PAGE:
You Don't Need That Big IP -or- DIY Entertainment

The plague of over-exaggerated 'wokeness' continues to ravage long-established and beloved name-brand entertainment from books to movies to shows to vidya to tabletop games. 

Stop putting up with it.

Do I mean to fight and critique day and night to keep your corner of the IP the same as it's always been? Not really. You can do that if you like, but I've always preferred the tactic of turning my back on angry fools and doing whatever I want with my toys. They cannot take what you own, and no one can tell you how to play with or otherwise enjoy something in your possession.

It's really the same old situation from one's childhood on a larger scale. Kid is happily playing alone or with friends, creating adventures with their favorite action figures. Bully joins and either tries to take the toys away or dictate how the (previously liberated) game should be played. 

Does one try to reason with the bully? Does one attempt a compromise? These things sound nice until one realizes that the bully has no interest in reason or compromise. The bully only wants to control. 

Sometimes, the situation devolves into such a toxic state that the only thing left to do is move away and start a new game.

No one may tell you what color to paint your wargaming miniatures. They cannot say whether your game or campaign's morality system is allowed to be good versus evil. They cannot control how you deal with races and interspecies relations.

If you like the miniatures, the rulebooks, the scenarios, the game mechanics or whatever else, use them. If you've got old stuff you like and the new expansions and editions seem to have betrayed the IP's roots, leave that bully behind and season the experience to your taste. The newly conquered IP will eventually either morph into something entirely unrecognizable or the bully will find itself playing alone in a sandbox that is devoid of life and smells vaguely like its own soiled pants.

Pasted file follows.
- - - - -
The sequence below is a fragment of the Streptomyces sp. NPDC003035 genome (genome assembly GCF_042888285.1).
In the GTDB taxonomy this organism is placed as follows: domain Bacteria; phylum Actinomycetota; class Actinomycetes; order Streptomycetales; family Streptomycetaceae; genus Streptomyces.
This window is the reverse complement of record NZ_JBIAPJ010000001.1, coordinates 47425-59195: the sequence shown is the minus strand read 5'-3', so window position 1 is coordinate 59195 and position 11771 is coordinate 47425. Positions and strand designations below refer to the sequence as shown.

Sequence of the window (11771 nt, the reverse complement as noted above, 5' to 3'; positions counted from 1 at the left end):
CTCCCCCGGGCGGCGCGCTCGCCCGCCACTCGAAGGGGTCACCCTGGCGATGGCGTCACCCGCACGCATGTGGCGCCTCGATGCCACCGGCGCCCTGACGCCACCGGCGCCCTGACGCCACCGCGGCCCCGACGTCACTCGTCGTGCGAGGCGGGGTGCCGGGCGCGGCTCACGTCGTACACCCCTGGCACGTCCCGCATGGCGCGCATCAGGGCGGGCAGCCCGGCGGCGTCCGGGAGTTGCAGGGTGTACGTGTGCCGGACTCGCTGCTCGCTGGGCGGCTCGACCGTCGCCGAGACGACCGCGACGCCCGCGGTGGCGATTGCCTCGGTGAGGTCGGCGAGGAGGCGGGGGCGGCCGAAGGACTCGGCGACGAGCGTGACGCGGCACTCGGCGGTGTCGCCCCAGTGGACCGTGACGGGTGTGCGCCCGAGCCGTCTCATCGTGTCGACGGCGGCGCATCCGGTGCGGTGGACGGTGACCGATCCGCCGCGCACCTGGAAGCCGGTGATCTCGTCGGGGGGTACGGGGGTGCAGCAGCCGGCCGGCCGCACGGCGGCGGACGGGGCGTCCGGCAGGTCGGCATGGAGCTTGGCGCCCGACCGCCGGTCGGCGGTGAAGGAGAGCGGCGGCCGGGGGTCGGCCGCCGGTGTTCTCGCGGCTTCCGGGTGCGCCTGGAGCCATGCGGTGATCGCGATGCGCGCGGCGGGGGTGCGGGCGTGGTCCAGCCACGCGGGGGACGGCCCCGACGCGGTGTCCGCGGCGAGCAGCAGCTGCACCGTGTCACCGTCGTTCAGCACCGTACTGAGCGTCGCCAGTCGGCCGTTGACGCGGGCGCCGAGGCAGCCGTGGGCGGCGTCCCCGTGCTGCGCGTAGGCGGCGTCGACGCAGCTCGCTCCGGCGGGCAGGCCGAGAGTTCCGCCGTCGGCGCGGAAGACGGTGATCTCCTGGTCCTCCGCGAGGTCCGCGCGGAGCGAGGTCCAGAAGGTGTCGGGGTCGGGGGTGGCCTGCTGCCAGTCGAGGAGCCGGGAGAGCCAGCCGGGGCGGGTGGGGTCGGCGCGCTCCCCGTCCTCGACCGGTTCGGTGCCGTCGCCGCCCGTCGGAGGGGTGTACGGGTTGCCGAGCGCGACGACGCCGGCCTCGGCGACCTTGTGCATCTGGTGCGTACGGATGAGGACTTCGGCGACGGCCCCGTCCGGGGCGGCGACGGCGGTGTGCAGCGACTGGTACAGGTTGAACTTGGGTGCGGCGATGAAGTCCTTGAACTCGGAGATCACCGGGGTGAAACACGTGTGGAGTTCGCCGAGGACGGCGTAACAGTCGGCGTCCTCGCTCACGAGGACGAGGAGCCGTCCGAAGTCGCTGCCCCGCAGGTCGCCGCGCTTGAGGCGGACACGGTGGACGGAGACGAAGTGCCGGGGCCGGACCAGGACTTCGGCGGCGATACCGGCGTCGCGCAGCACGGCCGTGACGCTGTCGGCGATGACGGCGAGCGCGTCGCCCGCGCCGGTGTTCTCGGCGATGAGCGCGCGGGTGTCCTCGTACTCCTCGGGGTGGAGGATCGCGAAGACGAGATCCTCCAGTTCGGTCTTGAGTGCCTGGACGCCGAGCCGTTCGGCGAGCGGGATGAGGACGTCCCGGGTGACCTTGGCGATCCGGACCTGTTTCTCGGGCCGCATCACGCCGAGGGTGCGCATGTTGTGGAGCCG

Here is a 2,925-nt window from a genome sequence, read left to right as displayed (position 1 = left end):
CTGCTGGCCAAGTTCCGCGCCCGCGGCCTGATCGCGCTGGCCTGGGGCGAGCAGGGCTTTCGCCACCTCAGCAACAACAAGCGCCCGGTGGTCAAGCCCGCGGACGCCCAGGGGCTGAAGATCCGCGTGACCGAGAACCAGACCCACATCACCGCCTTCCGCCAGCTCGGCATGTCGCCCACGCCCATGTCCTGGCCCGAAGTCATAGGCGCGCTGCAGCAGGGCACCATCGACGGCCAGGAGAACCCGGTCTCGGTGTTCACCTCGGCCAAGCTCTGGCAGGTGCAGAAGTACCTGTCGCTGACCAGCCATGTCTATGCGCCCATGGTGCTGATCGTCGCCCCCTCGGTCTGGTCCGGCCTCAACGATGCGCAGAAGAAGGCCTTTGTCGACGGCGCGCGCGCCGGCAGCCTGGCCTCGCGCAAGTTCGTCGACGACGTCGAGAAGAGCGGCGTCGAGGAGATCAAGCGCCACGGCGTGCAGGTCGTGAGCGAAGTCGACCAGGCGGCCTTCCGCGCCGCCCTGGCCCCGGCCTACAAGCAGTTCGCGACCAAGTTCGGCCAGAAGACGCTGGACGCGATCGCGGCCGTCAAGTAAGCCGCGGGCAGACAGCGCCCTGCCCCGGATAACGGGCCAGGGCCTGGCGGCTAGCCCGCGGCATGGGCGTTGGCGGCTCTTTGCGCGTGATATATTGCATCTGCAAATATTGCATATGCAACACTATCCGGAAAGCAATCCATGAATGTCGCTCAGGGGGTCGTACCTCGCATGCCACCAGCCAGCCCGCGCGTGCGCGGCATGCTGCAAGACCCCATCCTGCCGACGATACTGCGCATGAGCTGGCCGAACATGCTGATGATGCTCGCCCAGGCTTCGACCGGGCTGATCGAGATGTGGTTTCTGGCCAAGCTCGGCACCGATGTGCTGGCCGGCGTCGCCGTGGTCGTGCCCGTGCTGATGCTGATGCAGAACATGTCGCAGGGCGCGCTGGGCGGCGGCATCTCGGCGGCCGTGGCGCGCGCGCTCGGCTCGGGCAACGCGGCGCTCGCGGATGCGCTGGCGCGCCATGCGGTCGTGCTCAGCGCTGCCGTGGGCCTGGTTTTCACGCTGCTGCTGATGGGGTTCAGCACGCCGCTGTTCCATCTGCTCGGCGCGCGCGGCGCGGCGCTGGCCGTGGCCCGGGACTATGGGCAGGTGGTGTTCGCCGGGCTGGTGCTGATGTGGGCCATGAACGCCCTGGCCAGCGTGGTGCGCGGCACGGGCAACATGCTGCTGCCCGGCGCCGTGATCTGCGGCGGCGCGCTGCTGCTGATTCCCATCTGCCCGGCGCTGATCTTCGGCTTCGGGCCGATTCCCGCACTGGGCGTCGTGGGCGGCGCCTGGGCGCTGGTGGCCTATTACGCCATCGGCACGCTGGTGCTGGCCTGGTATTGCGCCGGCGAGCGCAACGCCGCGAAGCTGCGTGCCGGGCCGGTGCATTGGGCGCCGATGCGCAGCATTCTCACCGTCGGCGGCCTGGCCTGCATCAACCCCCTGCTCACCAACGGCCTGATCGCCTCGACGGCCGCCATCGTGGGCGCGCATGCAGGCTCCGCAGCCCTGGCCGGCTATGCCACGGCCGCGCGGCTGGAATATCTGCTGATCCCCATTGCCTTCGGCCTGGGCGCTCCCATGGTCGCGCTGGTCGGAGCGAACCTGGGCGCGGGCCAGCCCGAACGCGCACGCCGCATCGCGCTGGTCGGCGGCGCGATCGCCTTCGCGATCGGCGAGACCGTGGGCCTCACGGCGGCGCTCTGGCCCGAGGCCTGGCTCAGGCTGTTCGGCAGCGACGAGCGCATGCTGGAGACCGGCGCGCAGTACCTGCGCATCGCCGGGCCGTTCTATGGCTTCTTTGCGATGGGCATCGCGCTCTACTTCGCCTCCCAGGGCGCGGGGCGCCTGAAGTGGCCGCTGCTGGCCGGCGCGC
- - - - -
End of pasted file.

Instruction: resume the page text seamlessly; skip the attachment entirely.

Meanwhile, you and your friends will be having fun again.

Now these examples apply mostly to gaming situations that you can control, and to a lesser extent written stories. It's a little harder to apply this mindset to video games, TV and film. 

To that end I suggest turning more to these DIY entertainment solutions, and seeking out rising stars in low budget production. Find that new kid pouring his hours into flashy and creative YouTube videos, or that guy with the velvety voice who reads short stories over creepy music and strange pictures. 

Even if you're not creative enough yourself to make your own narratives, you can be creative enough to seek out small-time and indie creators who can, and do.

I am one of those, and if you look at my links to other blogs on my main page, you'll find several more. We in the pulp revolution and superversive supra-genre are all of a similar bent, but we're not the only ones working. Find what fits you.

It's time to make something new. You can dive in and be a part of it, or you can support the growing wave of 21st century creativity by buying and reviewing our work.

To that end...

How Black the Sky is full of heavy metal imagery and has a Masters of the Universe-type vibe. Our heroes fight for the innocent simply because it's right.

Coming to Power is a reaction to the often reluctant and anti-hero protags in portal fantasy and isekai. Jon wants to be a hero and succeeds.

Rawjack is a fast-paced adventure in a fantasy world that's moved into the semi-distant future. The best girl is cute, and our hero is allowed to think so.

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